Police using speed guns clocked more than 15 cyclists riding their bikes at over 20mph on the shared use Bristol & Bath Railway Path on Monday morning.
The operation was launched in response to concerns from some people living near the path that the speed some people ride at causes a danger to pedestrians, including schoolchildren, reports the Bristol Post.
Officers were deployed at Devon Road Bridge close to Whitehall Primary School, at a point where many children cross the path in the morning.
The path is not particularly narrow at that point, but it is straight and is a fast section if a cyclist is heading towards the centre of Bristol, because it is downhill.
Cyclists stopped by police on Monday were warned about the danger they could cause through riding at excessive speed.
PCSO Adam Needs said: “It was a great success. We spoke to more than 15 cyclists who were travelling at excessive speeds.
“One cyclist was going so fast that he fell off his bike right in front of us. I think people forget what a danger and hazard they can be to themselves and others at speeds of over 20mph.
“People have told us how busy it can be at that time of the morning and reported some very near misses.
“We want to encourage people to use the path considerately and responsibly to prevent any accidents happening.
“We got great feedback from the community on the day and lots of people said they would like to see us do the operation again.”
Local resident Vicki West told the Bristol Post: “I think it’s absolutely brilliant because I’m a cyclist and a pedestrian and I have young children who use the track.
“I think what cyclists often forget is that it is a mixed use path and there are often children going to school or older people out walking their dogs.
“Sometimes the speeds that some people are going are so bad that my three-year-old shouts ‘slow down!’
“There have been several petitions going around the neighbourhood about it and people here feel it’s an important issue so it’s great to see some proper action being taken.”
While there is no speed limit on the path, its code of conduct does point out that it is a shared use facility “used by pedestrians, disabled people and cyclists with consideration for all,” and that “everyone has equal priority.”
The code requests cyclists to “pass pedestrians and disabled people slowly and carefully, and warn them by bell or voice if they haven't seen you.”
There have been repeated calls to tackle the problem of some people riding their bikes too quickly on the 15-mile path, which was built by Sustrans between 1979 and 1986.
Earlier this year, following an incident in which a nine-year-old boy riding his bike sustained a broken collarbone when he was struck by a cyclist travelling in the opposite direction, Sustrans area manager Jon Usher said bike riders needed to curb their speed.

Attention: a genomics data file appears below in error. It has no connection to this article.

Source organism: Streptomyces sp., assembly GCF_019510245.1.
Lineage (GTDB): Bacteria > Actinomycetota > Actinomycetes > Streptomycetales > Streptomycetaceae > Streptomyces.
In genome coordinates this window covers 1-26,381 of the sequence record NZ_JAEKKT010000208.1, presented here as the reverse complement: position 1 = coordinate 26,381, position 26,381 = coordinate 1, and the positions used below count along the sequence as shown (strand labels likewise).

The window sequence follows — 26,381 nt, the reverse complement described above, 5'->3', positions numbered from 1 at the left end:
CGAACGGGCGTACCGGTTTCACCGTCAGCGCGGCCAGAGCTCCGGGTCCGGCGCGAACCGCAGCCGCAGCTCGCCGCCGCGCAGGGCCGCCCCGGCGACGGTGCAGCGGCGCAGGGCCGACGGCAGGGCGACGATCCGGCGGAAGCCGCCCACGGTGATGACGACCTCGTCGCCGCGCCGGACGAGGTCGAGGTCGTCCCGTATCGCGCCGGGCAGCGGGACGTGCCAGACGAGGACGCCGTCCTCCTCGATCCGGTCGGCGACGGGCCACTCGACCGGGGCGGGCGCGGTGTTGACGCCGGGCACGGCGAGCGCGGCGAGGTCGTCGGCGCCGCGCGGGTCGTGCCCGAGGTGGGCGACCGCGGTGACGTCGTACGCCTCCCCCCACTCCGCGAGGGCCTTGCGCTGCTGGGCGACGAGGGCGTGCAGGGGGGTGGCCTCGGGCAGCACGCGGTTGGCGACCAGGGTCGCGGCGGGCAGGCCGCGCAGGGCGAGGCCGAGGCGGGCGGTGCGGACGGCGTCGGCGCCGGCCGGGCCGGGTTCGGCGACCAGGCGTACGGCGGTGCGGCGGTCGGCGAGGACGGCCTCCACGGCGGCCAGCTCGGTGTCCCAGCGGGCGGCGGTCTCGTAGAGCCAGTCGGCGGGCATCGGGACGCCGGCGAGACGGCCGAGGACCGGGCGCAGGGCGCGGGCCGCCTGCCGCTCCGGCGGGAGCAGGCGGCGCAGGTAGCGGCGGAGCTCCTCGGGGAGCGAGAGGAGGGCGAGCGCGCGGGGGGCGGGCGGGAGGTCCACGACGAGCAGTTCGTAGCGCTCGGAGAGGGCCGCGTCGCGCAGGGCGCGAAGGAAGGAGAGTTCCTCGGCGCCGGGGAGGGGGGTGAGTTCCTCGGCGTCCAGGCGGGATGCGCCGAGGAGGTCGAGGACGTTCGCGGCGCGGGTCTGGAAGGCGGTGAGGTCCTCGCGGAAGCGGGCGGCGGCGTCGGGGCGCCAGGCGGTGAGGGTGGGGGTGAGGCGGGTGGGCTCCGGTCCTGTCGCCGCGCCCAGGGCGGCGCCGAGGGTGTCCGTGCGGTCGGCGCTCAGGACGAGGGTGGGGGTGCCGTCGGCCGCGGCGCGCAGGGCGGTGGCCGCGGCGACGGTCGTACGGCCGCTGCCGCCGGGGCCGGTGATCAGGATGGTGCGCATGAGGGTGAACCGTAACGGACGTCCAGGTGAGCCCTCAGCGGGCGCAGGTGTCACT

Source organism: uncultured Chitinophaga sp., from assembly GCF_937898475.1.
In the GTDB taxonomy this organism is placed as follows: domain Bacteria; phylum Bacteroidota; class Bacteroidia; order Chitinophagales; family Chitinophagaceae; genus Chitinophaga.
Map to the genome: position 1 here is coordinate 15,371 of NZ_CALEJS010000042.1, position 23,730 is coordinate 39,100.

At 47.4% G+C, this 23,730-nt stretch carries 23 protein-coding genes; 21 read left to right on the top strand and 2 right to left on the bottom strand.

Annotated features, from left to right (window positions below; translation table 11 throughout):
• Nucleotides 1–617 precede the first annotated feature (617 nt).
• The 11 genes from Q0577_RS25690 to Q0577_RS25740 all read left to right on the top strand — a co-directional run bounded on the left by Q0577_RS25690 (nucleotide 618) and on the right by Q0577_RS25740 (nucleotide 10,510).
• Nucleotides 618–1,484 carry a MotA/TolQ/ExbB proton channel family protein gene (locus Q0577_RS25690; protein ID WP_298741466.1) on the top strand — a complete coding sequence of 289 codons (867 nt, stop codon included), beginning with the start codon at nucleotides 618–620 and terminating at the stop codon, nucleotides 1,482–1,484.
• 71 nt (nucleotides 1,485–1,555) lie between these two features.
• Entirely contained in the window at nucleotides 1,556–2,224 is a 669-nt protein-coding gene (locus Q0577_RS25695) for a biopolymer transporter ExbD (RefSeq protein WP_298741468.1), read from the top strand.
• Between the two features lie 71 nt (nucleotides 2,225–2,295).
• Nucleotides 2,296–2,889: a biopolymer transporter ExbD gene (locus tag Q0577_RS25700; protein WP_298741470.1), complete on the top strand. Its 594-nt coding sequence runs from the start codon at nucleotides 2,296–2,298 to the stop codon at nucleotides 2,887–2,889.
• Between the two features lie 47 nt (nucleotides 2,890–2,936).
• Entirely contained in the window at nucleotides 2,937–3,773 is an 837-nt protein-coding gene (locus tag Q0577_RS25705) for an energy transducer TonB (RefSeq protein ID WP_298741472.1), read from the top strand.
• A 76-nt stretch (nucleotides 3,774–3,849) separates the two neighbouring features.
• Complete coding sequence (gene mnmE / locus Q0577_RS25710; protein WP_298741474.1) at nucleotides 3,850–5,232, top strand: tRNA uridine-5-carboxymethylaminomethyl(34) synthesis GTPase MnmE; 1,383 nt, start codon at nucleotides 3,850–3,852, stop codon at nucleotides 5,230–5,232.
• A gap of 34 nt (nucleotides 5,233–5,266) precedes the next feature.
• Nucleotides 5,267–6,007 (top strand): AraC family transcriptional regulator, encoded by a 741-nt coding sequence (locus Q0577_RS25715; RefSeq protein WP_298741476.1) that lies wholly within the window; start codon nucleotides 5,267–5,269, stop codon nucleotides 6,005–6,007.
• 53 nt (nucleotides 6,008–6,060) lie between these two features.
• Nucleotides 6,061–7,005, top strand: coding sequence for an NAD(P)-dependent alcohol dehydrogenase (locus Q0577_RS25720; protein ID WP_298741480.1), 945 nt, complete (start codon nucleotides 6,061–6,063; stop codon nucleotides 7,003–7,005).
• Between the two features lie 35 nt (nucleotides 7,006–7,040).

“Traffic-free paths are not the place for reckless speed cycling; they cater to a variety of users by providing a safe, non-threatening environment to travel in,” he said
“Unfortunately, a minority of people on bikes choose to speed as fast as they can on these routes, which makes them less safe for everyone else.”
The child’s father, Nic Delves-Broughton said: “The other cyclist was coming way too fast for the crowded conditions on that afternoon.
“It was a terrible accident and both my son and the other rider where thrown from their bikes onto the ground.
“The other cyclist was very apologetic about it.
“If that other cyclist had hit an elderly, frail person with brittle bones the consequences could be dire and even result in a death.
“Something needs to be done to keep the speed down on this particular path.”
He added: “It is a very busy path, especially on a Sunday and it is packed with young families with learner riders, dogs, the elderly and infirm and also the idiotic who are unpredictable at best.”
In September, we reported on research from University of the West of England PhD candidate Hannah Delaney that found that of 600 people surveyed while using the path, 52.3 per cent of users had experienced frustration due to the behaviour of others using it on the day they were questioned.
Addressing a conference at the Royal Geographical Society in London, Ms Delaney said: “Government guidelines for shared-use paths are based on research that focuses on the observable conflicts that take place and thus the consensus is that conflict between users is rare.
“However, this research shows that when shared path relations are examined in more detail there are a great deal of frustrations bubbling beneath the surface.
“The survey highlights the difficulty of designing facilities for a mix of mode users. The majority of cyclists would like more information and guidance provided to all users on how to share the path, whereas some pedestrians would prefer to be separated from cyclists. There was also a feeling that some cyclists need to slow down.”
Simon joined road.cc as news editor in 2009 and is now the site’s community editor, acting as a link between the team producing the content and our readers. A law and languages graduate, published translator and former retail analyst, he has reported on issues as diverse as cycling-related court cases, anti-doping investigations, the latest developments in the bike industry and the sport’s biggest races. Now back in London full-time after 15 years living in Oxford and Cambridge, he loves cycling along the Thames but misses having his former riding buddy, Elodie the miniature schnauzer, in the basket in front of him.